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Average Gas Prices Climbing

“Gas prices have you holding an empty wallet? Costs at the pump are climbing, and it doesn’t appear to be slowing down.” SVI Photo by Amanda Nelson

◆ Cost per gallon approaching highest price since 2018.

It is normal to see fuel prices increase heading into the spring and summer months. 2021 prices, however, appear to be rising earlier and faster.

According to GasBuddy.com, the average price for a gallon of regular, unleaded gasoline in Wyoming has increased by roughly 60 cents since the beginning of February. As of March 18, the average price for gas in Wyoming was $2.84/gallon. That is significantly higher than last year, although that is now a good comparison as gas prices plummeted in 2020 due to extremely low demand caused by the COVID-19 pandemic. However, the current average price is roughly 45 cents higher when compared to mid-March of both 2018 and 2019. In fact, the current average price per gallon appears to be the highest it’s been this early in the season since 2014. That was back when gas prices were consistently over $3.00/gallon year round.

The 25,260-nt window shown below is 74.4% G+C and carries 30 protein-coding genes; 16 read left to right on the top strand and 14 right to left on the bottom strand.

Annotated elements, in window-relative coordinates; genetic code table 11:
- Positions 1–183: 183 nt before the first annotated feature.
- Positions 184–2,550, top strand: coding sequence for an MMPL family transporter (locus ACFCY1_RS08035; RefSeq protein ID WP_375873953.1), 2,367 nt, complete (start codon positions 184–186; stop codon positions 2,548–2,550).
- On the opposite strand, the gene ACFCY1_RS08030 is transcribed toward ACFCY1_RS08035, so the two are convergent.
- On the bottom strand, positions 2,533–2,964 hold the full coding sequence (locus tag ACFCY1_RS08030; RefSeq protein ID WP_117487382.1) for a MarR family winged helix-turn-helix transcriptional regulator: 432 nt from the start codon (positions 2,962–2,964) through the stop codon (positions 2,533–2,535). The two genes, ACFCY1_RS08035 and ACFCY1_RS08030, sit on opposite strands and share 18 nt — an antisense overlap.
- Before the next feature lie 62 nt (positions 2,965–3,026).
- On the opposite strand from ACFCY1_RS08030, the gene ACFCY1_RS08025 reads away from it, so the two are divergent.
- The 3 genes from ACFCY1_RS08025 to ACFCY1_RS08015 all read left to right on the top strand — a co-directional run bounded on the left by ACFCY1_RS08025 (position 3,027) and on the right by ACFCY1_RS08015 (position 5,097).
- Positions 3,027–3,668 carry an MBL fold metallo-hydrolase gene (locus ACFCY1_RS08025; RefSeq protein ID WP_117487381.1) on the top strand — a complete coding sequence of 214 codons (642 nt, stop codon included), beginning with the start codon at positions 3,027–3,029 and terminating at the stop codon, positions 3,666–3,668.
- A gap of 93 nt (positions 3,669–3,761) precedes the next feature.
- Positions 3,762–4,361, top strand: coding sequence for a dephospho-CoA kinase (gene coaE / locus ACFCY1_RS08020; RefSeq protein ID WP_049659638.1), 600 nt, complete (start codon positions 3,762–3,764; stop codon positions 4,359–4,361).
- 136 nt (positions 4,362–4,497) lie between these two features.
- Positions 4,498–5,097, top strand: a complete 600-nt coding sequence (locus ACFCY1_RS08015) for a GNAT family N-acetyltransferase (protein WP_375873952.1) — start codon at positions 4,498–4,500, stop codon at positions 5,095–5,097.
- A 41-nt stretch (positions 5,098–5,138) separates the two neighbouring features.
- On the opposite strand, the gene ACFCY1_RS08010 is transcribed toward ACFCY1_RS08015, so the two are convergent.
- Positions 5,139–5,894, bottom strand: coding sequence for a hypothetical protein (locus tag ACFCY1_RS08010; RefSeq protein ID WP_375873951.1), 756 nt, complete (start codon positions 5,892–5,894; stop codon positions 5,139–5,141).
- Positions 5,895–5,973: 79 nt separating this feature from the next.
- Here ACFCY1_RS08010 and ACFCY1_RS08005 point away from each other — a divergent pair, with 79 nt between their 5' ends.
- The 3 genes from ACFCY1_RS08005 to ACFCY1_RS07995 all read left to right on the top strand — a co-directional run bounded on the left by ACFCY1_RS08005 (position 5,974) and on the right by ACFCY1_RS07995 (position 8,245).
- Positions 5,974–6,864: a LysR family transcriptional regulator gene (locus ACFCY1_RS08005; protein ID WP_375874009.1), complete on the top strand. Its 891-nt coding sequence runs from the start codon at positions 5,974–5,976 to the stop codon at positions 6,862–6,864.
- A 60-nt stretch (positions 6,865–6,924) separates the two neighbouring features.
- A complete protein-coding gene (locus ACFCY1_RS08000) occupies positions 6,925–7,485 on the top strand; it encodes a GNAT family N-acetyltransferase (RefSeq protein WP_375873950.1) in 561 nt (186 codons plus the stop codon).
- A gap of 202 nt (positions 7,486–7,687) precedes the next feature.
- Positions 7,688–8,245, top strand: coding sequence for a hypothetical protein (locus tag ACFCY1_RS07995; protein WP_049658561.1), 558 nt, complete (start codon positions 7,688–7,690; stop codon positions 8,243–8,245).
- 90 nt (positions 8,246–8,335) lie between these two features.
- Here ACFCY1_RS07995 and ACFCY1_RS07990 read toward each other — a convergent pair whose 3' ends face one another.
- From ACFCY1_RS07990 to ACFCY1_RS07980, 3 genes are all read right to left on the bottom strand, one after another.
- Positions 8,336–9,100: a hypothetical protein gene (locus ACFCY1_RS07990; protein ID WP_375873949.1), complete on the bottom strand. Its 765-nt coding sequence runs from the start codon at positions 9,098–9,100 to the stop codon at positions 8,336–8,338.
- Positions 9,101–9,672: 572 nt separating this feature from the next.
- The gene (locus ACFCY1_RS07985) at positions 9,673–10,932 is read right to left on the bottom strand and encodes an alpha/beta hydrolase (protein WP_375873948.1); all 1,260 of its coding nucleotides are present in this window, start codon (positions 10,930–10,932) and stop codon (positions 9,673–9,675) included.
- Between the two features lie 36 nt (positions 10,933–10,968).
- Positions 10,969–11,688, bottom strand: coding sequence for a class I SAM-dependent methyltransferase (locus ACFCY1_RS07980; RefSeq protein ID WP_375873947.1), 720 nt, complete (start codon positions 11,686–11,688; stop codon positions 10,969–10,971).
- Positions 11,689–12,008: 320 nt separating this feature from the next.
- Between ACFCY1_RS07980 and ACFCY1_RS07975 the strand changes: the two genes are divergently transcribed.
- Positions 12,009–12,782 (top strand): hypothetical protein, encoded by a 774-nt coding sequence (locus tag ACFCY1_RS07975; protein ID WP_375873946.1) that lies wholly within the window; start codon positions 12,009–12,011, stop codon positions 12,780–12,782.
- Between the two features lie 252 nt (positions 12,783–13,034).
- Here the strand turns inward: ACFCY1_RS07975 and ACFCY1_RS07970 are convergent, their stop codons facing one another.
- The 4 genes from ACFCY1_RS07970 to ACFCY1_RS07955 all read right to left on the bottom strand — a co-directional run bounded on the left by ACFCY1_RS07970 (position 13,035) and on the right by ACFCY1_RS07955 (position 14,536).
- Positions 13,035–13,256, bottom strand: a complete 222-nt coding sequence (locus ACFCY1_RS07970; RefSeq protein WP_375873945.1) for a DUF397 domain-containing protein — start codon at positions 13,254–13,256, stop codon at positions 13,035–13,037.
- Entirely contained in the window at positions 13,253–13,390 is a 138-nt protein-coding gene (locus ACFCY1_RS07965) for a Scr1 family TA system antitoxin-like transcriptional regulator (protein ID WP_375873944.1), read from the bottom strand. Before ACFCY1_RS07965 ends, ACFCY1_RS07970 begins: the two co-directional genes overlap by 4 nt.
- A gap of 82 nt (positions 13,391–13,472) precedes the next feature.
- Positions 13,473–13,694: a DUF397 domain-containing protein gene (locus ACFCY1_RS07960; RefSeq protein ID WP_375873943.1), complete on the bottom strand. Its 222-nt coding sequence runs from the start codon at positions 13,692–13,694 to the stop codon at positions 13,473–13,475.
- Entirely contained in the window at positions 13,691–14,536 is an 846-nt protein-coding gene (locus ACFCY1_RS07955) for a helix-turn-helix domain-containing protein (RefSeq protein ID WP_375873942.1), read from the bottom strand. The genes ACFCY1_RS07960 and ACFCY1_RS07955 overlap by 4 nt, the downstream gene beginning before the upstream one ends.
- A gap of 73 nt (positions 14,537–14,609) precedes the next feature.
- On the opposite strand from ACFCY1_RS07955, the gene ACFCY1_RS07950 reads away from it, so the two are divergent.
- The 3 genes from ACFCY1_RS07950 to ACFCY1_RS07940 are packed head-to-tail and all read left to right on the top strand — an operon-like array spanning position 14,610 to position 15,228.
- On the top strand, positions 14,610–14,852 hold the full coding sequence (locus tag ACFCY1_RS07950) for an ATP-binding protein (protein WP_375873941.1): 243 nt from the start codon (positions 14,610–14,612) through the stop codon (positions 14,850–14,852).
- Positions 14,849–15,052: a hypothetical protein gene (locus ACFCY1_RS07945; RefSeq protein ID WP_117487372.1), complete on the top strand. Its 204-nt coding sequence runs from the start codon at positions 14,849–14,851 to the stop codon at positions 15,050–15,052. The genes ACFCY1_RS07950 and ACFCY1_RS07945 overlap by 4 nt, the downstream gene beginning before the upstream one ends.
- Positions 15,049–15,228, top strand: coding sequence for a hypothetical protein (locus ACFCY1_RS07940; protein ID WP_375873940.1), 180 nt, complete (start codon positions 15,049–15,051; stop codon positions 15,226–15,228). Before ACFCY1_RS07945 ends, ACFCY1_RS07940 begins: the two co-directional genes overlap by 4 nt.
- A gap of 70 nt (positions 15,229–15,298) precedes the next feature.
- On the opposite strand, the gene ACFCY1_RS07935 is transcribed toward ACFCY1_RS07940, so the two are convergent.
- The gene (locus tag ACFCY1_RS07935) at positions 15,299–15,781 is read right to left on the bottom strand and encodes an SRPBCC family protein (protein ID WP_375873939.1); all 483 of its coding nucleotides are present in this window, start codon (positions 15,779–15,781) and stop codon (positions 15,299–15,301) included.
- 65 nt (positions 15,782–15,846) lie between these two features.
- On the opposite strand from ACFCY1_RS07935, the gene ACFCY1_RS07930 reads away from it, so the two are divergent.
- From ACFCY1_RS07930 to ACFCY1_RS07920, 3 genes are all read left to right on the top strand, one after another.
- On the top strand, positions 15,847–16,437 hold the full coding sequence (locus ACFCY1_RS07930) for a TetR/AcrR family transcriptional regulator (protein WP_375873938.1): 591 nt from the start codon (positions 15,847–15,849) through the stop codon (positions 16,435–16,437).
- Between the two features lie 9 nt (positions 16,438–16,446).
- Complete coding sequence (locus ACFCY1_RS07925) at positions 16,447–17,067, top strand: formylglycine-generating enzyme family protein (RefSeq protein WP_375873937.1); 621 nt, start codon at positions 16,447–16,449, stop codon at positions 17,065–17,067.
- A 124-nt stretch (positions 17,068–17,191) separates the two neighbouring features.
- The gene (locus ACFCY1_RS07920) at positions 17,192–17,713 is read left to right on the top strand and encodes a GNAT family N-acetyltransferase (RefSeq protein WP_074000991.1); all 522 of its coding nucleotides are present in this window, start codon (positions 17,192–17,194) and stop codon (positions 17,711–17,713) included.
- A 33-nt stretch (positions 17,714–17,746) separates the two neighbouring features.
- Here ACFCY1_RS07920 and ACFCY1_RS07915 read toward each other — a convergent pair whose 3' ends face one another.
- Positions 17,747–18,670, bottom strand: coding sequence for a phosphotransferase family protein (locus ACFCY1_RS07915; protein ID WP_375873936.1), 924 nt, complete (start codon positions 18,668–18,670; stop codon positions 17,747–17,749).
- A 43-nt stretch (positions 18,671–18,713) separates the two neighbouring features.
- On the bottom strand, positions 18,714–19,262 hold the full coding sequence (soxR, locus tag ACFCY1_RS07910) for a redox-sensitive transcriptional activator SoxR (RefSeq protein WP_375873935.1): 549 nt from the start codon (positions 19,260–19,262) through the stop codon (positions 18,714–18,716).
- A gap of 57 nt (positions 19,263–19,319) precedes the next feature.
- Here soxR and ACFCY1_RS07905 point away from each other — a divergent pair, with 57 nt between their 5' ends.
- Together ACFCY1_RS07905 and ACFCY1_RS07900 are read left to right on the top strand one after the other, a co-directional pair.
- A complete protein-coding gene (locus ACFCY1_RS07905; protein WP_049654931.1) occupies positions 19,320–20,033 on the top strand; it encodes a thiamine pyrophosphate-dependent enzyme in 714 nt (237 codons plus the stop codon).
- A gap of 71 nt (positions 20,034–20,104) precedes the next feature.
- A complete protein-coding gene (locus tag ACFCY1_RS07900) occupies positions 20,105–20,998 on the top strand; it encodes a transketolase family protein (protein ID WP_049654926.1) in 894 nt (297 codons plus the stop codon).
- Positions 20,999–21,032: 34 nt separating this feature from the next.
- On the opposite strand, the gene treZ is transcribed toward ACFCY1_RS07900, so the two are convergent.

Wyoming’s current average prices are not far from the national average of $2.87/gallon, according to GasBuddy.com.

Where’s the cheapest place to buy gas? Not very close. GasBuddy says the lowest price in Wyoming is at a Conoco in Newcastle where gas was listed at $2.41/gallon. Idaho’s lowest prices are in Coeur d’Alene where it’s $2.54, and you’ll have to travel to Brigham City for Utah’s lowest price of $2.63.

So why the early, steep surge in prices? In addition to higher demand for the time of year, OilPrice.com credits the early season increases to the price of crude oil, stating that the price per barrel has increased more than $13 since the first of the year. The website also blamed price increases to lack of refining space caused by the winter storm that swept through Texas.

OilPrice.com reports that refinery utilization in the U.S. was at 83%, then the winter storm negatively impacted about a dozen refineries in Texas. By the last week of February refinery utilization had plunged to 56%.

Whatever the reason, gas prices are climbing and appear to be on track to reach the highest cost per gallon in eight years.

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